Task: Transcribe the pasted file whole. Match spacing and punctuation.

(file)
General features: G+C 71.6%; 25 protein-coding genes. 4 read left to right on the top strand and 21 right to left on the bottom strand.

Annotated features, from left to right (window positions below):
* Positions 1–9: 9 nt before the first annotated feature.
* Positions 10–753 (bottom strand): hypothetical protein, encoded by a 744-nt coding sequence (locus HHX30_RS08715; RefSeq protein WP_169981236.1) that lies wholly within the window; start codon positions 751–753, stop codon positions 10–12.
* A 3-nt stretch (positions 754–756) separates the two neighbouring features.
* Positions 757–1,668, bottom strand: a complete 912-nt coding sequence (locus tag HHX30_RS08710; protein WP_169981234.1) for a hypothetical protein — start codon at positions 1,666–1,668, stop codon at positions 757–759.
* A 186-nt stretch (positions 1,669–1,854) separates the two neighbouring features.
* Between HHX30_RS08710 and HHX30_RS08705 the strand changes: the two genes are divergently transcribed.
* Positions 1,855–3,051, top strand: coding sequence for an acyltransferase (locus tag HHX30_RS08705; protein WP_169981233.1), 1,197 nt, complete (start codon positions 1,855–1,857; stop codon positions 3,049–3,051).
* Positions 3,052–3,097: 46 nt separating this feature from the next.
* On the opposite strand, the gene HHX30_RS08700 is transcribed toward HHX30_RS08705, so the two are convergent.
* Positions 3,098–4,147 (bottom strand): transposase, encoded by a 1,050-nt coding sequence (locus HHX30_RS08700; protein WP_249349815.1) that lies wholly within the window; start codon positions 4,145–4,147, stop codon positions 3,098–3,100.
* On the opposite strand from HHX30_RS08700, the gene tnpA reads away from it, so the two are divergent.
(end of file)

General features: G+C 71.6%; 25 protein-coding genes. 4 read left to right on the top strand and 21 right to left on the bottom strand.

Annotated features, from left to right (window positions below):
* Positions 1–9: 9 nt before the first annotated feature.
* Positions 10–753 (bottom strand): hypothetical protein, encoded by a 744-nt coding sequence (locus HHX30_RS08715; RefSeq protein WP_169981236.1) that lies wholly within the window; start codon positions 751–753, stop codon positions 10–12.
* A 3-nt stretch (positions 754–756) separates the two neighbouring features.
* Positions 757–1,668, bottom strand: a complete 912-nt coding sequence (locus tag HHX30_RS08710; protein WP_169981234.1) for a hypothetical protein — start codon at positions 1,666–1,668, stop codon at positions 757–759.
* A 186-nt stretch (positions 1,669–1,854) separates the two neighbouring features.
* Between HHX30_RS08710 and HHX30_RS08705 the strand changes: the two genes are divergently transcribed.
* Positions 1,855–3,051, top strand: coding sequence for an acyltransferase (locus tag HHX30_RS08705; protein WP_169981233.1), 1,197 nt, complete (start codon positions 1,855–1,857; stop codon positions 3,049–3,051).
* Positions 3,052–3,097: 46 nt separating this feature from the next.
* On the opposite strand, the gene HHX30_RS08700 is transcribed toward HHX30_RS08705, so the two are convergent.
* Positions 3,098–4,147 (bottom strand): transposase, encoded by a 1,050-nt coding sequence (locus HHX30_RS08700; protein WP_249349815.1) that lies wholly within the window; start codon positions 4,145–4,147, stop codon positions 3,098–3,100.
* On the opposite strand from HHX30_RS08700, the gene tnpA reads away from it, so the two are divergent.